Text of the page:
I moved to Nashville from LA in 2010. I was 40 years old and I made a deliberate decision to naturally work my way into the community and take the time to get to know the right people that I have something in common with. I didn’t try to force any relationships, they just developed naturally. Nashville is a small enough town where that can happen rather quickly. I lived here for maybe three years before I felt like I knew enough people with similar tastes where it would be a fit for us to work together. I had made home demos of my songs and I knew these guys well enough to email them my demos and to ask, “Hey would this interest you to play on this?” There is only one musician who was on all ten songs and that’s the bassist Chris Donohue. He’s worked with Robert Plant, Elvis Costello, and he is currently in Emmylou Harris’s band. What I love about him is he has all these skills, but my music requires players to play like a teenager in a garage band. He is one of the few musicians in Nashville who gets that.
I am very influenced by American garage rock and punk like Iggy Pop, The Stooges, and The MC5. That’s in my DNA. My album does not sound as raw as an MC5 record, but when I work with other musicians, that is the spirit is has to be. I don’t want slick Nashville tight pants bro country crap.
TL: Can you mention some of the other folks that played on Above Ground Fools?
MN: Michael Webb played keyboards. He played on Sturgill Simpson’s and Chris Stapleton’s records. He is just fantastic. It’s hard to find guys who can really play rock and roll piano. Michael Webb gets it when I say I want him to play something like Nicky Hopkins (Rolling Stones, The Who).
TL: Your guitar player used to play with Lucinda Williams?
MN: He still does. Yeah, Stuart Mathis. I have recorded four new songs with him. I am off and running on making a new record. So far it is just a trio of me, Stuart Mathis, and Chris Donohue. But I cannot sing the praises of these guys enough because they brought nuances to this album that I never could have written. All the songs are just a blueprint of lyrics and chords and I had my idea about the direction to go. But when guys like this come in, they bring it up to another level.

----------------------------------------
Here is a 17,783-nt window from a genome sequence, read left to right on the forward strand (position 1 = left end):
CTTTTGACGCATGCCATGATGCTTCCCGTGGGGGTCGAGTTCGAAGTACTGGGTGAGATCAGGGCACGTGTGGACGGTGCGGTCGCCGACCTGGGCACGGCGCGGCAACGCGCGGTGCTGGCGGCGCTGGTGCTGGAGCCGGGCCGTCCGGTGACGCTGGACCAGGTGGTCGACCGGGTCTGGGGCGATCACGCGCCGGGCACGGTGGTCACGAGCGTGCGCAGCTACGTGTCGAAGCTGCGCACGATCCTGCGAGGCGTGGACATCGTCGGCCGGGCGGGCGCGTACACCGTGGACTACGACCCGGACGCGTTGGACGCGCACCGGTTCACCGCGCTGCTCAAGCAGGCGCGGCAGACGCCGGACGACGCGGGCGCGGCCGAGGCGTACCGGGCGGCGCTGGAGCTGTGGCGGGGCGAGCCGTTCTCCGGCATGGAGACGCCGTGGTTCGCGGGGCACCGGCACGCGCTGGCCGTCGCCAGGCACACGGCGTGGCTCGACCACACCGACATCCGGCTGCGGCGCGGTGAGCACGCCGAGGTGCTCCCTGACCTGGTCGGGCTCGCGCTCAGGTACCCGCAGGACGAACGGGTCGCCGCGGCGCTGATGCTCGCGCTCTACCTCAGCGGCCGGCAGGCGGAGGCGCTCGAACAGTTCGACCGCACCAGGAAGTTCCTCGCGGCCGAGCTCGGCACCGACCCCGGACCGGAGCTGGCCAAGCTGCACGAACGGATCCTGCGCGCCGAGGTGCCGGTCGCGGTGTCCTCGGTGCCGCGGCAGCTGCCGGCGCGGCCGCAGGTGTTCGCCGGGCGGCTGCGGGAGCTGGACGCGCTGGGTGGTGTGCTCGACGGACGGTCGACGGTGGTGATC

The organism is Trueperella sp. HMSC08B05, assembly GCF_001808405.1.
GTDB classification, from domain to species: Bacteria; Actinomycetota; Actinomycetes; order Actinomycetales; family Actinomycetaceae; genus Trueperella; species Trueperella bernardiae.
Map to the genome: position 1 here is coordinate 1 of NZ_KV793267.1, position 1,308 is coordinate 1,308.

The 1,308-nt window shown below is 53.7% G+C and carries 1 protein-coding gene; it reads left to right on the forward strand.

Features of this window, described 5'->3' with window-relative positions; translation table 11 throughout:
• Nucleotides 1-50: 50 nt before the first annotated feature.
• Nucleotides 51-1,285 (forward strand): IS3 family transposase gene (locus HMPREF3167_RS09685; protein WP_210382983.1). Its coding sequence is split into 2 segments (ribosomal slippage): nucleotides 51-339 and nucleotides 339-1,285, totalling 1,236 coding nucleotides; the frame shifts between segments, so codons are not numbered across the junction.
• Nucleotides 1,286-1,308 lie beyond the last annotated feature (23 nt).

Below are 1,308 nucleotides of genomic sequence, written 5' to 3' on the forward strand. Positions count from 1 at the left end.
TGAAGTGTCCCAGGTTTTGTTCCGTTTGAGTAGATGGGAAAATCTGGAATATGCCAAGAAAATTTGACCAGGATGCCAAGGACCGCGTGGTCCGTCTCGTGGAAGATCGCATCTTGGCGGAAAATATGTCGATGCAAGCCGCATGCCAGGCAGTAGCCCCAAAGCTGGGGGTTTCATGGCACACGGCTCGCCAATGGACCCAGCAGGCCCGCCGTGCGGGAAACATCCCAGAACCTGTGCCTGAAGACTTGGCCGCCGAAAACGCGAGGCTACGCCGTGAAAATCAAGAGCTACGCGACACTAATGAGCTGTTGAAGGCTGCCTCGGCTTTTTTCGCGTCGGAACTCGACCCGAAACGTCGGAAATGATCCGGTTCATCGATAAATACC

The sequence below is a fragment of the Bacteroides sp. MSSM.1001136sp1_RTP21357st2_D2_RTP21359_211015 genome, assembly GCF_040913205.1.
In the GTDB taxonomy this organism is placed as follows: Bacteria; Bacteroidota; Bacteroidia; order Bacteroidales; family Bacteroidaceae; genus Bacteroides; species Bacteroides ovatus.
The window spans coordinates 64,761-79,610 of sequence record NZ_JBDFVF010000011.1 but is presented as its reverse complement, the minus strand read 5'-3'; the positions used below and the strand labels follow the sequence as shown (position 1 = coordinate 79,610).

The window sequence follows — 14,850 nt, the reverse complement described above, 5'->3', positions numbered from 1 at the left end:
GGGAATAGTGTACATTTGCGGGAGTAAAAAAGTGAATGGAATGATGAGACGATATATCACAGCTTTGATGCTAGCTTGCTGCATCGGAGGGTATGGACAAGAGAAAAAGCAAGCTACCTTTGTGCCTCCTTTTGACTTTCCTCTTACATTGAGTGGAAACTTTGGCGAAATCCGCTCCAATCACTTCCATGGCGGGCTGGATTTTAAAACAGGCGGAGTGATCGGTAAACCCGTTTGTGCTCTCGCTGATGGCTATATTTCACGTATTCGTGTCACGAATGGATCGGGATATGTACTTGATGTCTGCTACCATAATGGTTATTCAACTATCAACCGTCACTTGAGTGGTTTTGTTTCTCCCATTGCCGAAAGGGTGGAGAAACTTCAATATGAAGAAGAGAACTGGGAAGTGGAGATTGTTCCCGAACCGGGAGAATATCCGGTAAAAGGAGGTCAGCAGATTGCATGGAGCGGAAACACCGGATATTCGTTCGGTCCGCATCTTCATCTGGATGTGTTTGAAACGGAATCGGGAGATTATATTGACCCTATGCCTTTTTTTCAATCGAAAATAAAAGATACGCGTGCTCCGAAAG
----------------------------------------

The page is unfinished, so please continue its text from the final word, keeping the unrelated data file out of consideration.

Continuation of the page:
TL: You picked the right people, that’s great.
MN: If I have one talent it’s that I hire well.
TL: That’s the most important part of being a good manager or project leader in any field, the ability to evaluate and hire talent.
MN: When I’m looking at a song I’ve written, I have a picture in my mind of what I want it to be. If I bring in the wrong guitarist, that can kill it. What’s interesting is that guitarist might be a great guitarist, it has nothing to do with their talent level. It’s like casting a movie, if you put the wrong actor in a specific role, it’s over. The same thing with making albums.
My favorite thing about being a musician is getting near other people’s talent. Not making something and patting myself on the back and saying, “Look what I did!” I could give a shit about that. I am thrilled when I am sitting in a recording studio and I am looking around at these guys and hearing what they are doing.
TL: So the album comes out in February. Are there any plans for a tour to support the record?
MN: I’m playing in Nashville, just no plans to tour. There are two kinds of musicians: musicians with kids and musicians who don’t have kids. I try to stay around Nashville and be a dad. My wife and I have this deal that if something came along that I couldn’t say no to, sure. The spirit of this album was a Nashville studio album.
TL: So where can people buy Above Ground Fools and find out what you are doing?
MN: My website, Mattnorth.net, or the Millennials can get it at ITunes or Amazon.